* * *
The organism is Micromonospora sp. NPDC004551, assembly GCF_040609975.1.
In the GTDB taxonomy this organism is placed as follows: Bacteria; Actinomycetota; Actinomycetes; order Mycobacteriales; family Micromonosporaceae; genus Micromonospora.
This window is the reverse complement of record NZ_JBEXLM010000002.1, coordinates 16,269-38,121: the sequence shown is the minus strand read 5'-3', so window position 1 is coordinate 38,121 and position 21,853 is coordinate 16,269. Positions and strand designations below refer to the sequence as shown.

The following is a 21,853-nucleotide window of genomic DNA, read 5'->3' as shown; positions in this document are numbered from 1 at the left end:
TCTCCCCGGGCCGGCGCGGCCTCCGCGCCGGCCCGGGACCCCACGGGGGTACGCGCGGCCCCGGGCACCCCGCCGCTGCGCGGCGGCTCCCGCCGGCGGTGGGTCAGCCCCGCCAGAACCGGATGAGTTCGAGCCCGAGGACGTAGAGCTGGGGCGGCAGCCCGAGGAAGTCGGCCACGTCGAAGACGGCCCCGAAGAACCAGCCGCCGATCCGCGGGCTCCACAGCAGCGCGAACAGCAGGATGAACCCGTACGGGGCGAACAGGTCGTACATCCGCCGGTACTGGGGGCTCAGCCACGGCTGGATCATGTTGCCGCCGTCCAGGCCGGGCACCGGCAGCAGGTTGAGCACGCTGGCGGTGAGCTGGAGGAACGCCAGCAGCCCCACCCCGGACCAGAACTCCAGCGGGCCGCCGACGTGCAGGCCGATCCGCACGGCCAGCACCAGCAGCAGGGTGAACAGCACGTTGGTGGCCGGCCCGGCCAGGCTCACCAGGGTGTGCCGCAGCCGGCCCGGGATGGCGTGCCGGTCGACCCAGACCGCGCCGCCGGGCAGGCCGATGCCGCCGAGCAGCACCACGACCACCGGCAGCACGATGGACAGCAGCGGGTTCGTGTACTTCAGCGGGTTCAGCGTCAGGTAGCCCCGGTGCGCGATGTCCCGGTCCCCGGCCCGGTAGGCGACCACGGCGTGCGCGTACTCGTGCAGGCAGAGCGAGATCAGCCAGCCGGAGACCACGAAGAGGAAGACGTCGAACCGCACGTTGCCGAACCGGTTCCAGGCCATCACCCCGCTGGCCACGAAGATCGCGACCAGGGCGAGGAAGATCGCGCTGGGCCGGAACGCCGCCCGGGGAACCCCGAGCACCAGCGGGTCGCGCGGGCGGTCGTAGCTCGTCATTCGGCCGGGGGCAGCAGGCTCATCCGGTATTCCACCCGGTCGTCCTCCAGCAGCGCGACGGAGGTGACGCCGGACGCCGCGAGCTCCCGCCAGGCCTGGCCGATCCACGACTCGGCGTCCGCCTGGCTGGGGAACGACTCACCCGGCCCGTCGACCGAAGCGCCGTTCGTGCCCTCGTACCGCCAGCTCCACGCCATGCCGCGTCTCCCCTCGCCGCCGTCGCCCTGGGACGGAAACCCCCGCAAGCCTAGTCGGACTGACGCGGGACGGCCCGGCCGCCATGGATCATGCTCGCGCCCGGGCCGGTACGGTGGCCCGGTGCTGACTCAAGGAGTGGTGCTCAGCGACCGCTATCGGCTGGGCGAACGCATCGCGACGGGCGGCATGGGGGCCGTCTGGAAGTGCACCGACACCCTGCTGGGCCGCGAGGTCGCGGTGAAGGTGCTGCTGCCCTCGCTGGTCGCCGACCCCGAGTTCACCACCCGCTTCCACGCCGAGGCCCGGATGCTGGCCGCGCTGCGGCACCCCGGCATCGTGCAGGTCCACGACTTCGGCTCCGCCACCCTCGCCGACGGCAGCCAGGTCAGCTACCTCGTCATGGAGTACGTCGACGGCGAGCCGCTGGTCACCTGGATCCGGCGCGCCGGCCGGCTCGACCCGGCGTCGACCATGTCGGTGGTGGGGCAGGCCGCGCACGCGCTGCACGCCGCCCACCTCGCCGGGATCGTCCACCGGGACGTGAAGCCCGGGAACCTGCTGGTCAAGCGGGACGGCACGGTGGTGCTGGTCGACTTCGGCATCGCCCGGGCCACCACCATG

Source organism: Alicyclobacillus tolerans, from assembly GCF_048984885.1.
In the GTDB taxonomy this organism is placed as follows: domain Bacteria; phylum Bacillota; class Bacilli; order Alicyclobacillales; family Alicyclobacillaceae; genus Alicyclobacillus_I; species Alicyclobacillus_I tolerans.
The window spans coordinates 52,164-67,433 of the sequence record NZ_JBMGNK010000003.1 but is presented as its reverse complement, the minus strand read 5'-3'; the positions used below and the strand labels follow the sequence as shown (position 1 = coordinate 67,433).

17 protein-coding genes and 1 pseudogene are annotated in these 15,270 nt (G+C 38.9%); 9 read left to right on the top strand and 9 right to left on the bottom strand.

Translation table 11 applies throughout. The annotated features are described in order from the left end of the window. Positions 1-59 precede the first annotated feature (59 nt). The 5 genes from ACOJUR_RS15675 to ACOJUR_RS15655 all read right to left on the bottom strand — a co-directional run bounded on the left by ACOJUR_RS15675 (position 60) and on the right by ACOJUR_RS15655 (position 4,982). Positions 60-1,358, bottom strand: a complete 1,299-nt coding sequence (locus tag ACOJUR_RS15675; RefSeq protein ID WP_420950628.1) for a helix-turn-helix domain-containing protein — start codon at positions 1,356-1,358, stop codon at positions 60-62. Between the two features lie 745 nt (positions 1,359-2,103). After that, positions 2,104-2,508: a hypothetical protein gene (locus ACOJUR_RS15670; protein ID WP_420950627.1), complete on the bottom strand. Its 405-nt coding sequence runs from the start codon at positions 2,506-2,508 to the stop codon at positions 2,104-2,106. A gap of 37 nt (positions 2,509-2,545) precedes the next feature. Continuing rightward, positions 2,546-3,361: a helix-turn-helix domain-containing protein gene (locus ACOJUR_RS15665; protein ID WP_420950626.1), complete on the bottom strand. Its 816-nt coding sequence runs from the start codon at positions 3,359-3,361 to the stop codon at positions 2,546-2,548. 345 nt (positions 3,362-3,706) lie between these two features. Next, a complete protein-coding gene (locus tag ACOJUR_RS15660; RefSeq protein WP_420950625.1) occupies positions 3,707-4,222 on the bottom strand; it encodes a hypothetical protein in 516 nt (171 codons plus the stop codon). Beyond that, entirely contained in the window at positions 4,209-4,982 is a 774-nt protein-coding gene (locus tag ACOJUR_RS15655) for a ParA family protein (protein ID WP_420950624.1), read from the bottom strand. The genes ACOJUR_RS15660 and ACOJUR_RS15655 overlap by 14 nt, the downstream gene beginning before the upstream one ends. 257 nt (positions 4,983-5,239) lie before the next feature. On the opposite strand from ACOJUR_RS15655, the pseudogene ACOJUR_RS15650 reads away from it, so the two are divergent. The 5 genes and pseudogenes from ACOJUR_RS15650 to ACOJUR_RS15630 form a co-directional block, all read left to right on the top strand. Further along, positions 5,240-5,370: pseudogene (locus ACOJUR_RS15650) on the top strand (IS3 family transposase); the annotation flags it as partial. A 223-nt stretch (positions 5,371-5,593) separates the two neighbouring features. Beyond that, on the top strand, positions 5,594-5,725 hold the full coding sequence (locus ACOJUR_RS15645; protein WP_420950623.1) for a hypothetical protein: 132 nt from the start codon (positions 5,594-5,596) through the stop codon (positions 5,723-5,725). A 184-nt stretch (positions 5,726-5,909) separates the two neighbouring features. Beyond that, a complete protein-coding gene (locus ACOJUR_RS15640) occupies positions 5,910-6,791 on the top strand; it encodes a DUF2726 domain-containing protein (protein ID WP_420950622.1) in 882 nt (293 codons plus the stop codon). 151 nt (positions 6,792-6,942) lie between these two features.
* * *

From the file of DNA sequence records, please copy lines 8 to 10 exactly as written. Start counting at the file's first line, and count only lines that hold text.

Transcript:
The window spans coordinates 52,164-67,433 of the sequence record NZ_JBMGNK010000003.1 but is presented as its reverse complement, the minus strand read 5'-3'; the positions used below and the strand labels follow the sequence as shown (position 1 = coordinate 67,433).

17 protein-coding genes and 1 pseudogene are annotated in these 15,270 nt (G+C 38.9%); 9 read left to right on the top strand and 9 right to left on the bottom strand.

Translation table 11 applies throughout. The annotated features are described in order from the left end of the window. Positions 1-59 precede the first annotated feature (59 nt). The 5 genes from ACOJUR_RS15675 to ACOJUR_RS15655 all read right to left on the bottom strand — a co-directional run bounded on the left by ACOJUR_RS15675 (position 60) and on the right by ACOJUR_RS15655 (position 4,982). Positions 60-1,358, bottom strand: a complete 1,299-nt coding sequence (locus tag ACOJUR_RS15675; RefSeq protein ID WP_420950628.1) for a helix-turn-helix domain-containing protein — start codon at positions 1,356-1,358, stop codon at positions 60-62. Between the two features lie 745 nt (positions 1,359-2,103). After that, positions 2,104-2,508: a hypothetical protein gene (locus ACOJUR_RS15670; protein ID WP_420950627.1), complete on the bottom strand. Its 405-nt coding sequence runs from the start codon at positions 2,506-2,508 to the stop codon at positions 2,104-2,106. A gap of 37 nt (positions 2,509-2,545) precedes the next feature. Continuing rightward, positions 2,546-3,361: a helix-turn-helix domain-containing protein gene (locus ACOJUR_RS15665; protein ID WP_420950626.1), complete on the bottom strand. Its 816-nt coding sequence runs from the start codon at positions 3,359-3,361 to the stop codon at positions 2,546-2,548. 345 nt (positions 3,362-3,706) lie between these two features. Next, a complete protein-coding gene (locus tag ACOJUR_RS15660; RefSeq protein WP_420950625.1) occupies positions 3,707-4,222 on the bottom strand; it encodes a hypothetical protein in 516 nt (171 codons plus the stop codon). Beyond that, entirely contained in the window at positions 4,209-4,982 is a 774-nt protein-coding gene (locus tag ACOJUR_RS15655) for a ParA family protein (protein ID WP_420950624.1), read from the bottom strand. The genes ACOJUR_RS15660 and ACOJUR_RS15655 overlap by 14 nt, the downstream gene beginning before the upstream one ends. 257 nt (positions 4,983-5,239) lie before the next feature. On the opposite strand from ACOJUR_RS15655, the pseudogene ACOJUR_RS15650 reads away from it, so the two are divergent. The 5 genes and pseudogenes from ACOJUR_RS15650 to ACOJUR_RS15630 form a co-directional block, all read left to right on the top strand. Further along, positions 5,240-5,370: pseudogene (locus ACOJUR_RS15650) on the top strand (IS3 family transposase); the annotation flags it as partial. A 223-nt stretch (positions 5,371-5,593) separates the two neighbouring features. Beyond that, on the top strand, positions 5,594-5,725 hold the full coding sequence (locus ACOJUR_RS15645; protein WP_420950623.1) for a hypothetical protein: 132 nt from the start codon (positions 5,594-5,596) through the stop codon (positions 5,723-5,725). A 184-nt stretch (positions 5,726-5,909) separates the two neighbouring features. Beyond that, a complete protein-coding gene (locus ACOJUR_RS15640) occupies positions 5,910-6,791 on the top strand; it encodes a DUF2726 domain-containing protein (protein ID WP_420950622.1) in 882 nt (293 codons plus the stop codon). 151 nt (positions 6,792-6,942) lie between these two features.